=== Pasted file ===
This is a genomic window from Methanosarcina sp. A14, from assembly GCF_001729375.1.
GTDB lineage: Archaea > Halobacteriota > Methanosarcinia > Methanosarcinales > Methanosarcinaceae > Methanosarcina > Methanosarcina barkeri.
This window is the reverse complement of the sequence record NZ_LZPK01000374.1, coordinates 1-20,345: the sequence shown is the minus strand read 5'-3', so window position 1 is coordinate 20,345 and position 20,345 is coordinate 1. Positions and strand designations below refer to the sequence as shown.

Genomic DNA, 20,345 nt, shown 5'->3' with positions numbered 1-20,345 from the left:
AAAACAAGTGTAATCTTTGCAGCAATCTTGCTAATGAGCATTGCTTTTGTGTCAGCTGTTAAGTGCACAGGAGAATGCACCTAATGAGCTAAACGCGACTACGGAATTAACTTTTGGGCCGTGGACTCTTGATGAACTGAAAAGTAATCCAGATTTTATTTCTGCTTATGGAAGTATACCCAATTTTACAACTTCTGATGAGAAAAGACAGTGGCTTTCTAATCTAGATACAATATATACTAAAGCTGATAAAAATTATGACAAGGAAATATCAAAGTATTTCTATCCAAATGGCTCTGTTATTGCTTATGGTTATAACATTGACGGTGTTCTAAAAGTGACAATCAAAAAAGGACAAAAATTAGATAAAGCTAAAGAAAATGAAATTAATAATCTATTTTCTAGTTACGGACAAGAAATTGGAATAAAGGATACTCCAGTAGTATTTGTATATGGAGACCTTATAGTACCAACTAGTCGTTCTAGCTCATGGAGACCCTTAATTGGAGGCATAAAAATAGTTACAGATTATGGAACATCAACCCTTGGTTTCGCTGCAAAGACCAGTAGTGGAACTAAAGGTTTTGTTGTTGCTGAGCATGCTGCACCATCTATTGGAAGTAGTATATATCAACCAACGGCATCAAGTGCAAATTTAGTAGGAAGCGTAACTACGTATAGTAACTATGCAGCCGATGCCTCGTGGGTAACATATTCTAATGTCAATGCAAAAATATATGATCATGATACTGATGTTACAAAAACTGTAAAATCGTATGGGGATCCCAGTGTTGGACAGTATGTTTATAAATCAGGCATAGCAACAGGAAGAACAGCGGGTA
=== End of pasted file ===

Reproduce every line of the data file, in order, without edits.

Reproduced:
This is a genomic window from Methanosarcina sp. A14, from assembly GCF_001729375.1.
GTDB lineage: Archaea > Halobacteriota > Methanosarcinia > Methanosarcinales > Methanosarcinaceae > Methanosarcina > Methanosarcina barkeri.
This window is the reverse complement of the sequence record NZ_LZPK01000374.1, coordinates 1-20,345: the sequence shown is the minus strand read 5'-3', so window position 1 is coordinate 20,345 and position 20,345 is coordinate 1. Positions and strand designations below refer to the sequence as shown.

Genomic DNA, 20,345 nt, shown 5'->3' with positions numbered 1-20,345 from the left:
AAAACAAGTGTAATCTTTGCAGCAATCTTGCTAATGAGCATTGCTTTTGTGTCAGCTGTTAAGTGCACAGGAGAATGCACCTAATGAGCTAAACGCGACTACGGAATTAACTTTTGGGCCGTGGACTCTTGATGAACTGAAAAGTAATCCAGATTTTATTTCTGCTTATGGAAGTATACCCAATTTTACAACTTCTGATGAGAAAAGACAGTGGCTTTCTAATCTAGATACAATATATACTAAAGCTGATAAAAATTATGACAAGGAAATATCAAAGTATTTCTATCCAAATGGCTCTGTTATTGCTTATGGTTATAACATTGACGGTGTTCTAAAAGTGACAATCAAAAAAGGACAAAAATTAGATAAAGCTAAAGAAAATGAAATTAATAATCTATTTTCTAGTTACGGACAAGAAATTGGAATAAAGGATACTCCAGTAGTATTTGTATATGGAGACCTTATAGTACCAACTAGTCGTTCTAGCTCATGGAGACCCTTAATTGGAGGCATAAAAATAGTTACAGATTATGGAACATCAACCCTTGGTTTCGCTGCAAAGACCAGTAGTGGAACTAAAGGTTTTGTTGTTGCTGAGCATGCTGCACCATCTATTGGAAGTAGTATATATCAACCAACGGCATCAAGTGCAAATTTAGTAGGAAGCGTAACTACGTATAGTAACTATGCAGCCGATGCCTCGTGGGTAACATATTCTAATGTCAATGCAAAAATATATGATCATGATACTGATGTTACAAAAACTGTAAAATCGTATGGGGATCCCAGTGTTGGACAGTATGTTTATAAATCAGGCATAGCAACAGGAAGAACAGCGGGTA